A newsworthy pitch is no longer enough.
Journalists (and especially bloggers) want you to bring something else to the table: an audience.
For now, this isn’t something most of them speak of openly. But when staffers at venerable titans like the New York Times or WSJ open up, they admit writers are under pressure to earn page views just like everyone else. Has this knowledge changed how you pitch?
What can you do for me?
It’s become part of the journalist’s editorial calculations by necessity. If they cover you, how many page views can you deliver to them?
Michael Smart, principal, Michael Smart PR
Podcasters are pretty blatant about this. They interview people who already have big followings—either via social media or email lists—because they know the thought leader will then push the link to the podcast out to his or her lists and say, “Hey, I was on this podcast the other day, check it out.” And then the podcaster will get more downloads and be able to present that higher number to advertisers.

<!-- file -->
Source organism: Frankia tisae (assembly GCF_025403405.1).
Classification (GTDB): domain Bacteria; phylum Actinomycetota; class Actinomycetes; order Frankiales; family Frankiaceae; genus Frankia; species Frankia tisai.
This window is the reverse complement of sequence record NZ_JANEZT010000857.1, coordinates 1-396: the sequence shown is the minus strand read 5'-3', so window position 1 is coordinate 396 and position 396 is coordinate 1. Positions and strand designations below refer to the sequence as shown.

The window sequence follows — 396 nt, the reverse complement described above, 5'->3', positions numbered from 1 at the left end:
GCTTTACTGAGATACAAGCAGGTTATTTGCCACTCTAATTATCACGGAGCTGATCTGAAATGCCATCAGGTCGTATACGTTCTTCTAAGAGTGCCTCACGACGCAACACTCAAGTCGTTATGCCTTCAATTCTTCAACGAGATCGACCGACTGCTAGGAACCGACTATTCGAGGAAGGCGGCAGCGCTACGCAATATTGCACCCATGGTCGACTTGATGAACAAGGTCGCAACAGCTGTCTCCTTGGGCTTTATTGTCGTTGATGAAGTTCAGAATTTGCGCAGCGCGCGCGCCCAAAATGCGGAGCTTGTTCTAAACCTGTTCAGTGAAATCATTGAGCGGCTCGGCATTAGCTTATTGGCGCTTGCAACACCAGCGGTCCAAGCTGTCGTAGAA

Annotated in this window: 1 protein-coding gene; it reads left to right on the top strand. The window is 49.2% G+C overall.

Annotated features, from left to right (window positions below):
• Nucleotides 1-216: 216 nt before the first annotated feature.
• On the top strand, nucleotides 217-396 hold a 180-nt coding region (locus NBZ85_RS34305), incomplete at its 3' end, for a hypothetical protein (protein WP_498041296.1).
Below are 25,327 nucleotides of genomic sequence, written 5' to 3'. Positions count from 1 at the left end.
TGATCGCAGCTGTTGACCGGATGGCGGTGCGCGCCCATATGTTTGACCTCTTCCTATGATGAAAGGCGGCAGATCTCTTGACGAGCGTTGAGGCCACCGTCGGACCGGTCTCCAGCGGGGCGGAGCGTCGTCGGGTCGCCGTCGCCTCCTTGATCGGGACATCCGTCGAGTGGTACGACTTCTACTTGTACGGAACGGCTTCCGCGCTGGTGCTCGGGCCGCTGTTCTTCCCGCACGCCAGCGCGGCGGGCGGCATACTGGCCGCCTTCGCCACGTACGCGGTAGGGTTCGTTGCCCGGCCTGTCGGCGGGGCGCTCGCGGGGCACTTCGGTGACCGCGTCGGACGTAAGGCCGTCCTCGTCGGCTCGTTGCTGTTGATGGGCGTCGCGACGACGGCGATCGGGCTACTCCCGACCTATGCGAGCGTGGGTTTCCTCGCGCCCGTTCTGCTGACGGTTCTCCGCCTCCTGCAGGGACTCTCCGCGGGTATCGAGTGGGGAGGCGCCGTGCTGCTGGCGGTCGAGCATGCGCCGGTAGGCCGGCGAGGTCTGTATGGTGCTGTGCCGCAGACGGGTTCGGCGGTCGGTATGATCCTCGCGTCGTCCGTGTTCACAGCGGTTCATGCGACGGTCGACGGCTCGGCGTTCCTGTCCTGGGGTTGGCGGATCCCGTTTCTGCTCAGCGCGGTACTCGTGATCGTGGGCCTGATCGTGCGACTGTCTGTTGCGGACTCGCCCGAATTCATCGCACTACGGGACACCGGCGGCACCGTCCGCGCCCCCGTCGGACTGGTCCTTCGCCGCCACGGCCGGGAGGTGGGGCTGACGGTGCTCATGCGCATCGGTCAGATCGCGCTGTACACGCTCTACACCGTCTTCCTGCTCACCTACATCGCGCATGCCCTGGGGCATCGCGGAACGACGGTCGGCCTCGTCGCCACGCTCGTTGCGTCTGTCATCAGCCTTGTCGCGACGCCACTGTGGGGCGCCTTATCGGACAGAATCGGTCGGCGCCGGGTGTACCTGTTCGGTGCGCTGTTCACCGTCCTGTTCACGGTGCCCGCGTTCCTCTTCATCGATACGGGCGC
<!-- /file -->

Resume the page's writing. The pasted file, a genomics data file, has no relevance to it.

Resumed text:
You also remember this from when blogs were still on the upswing: Bloggers would guest-post for each other, then go back to their own blogs and direct their followers over to the other blog site, bumping up page views.
Subscribe to PRNEWS for unlimited access to all digital intelligence, exclusive reports and more. Learn More.
Access to all Crisis Insider articles, monthly reports and valuable blueprints for crisis management.
Per Month Lowest Price
Unlimited access to all Premium and Crisis Insider articles and monthly reports.
First Year Offer
Already a subscriber?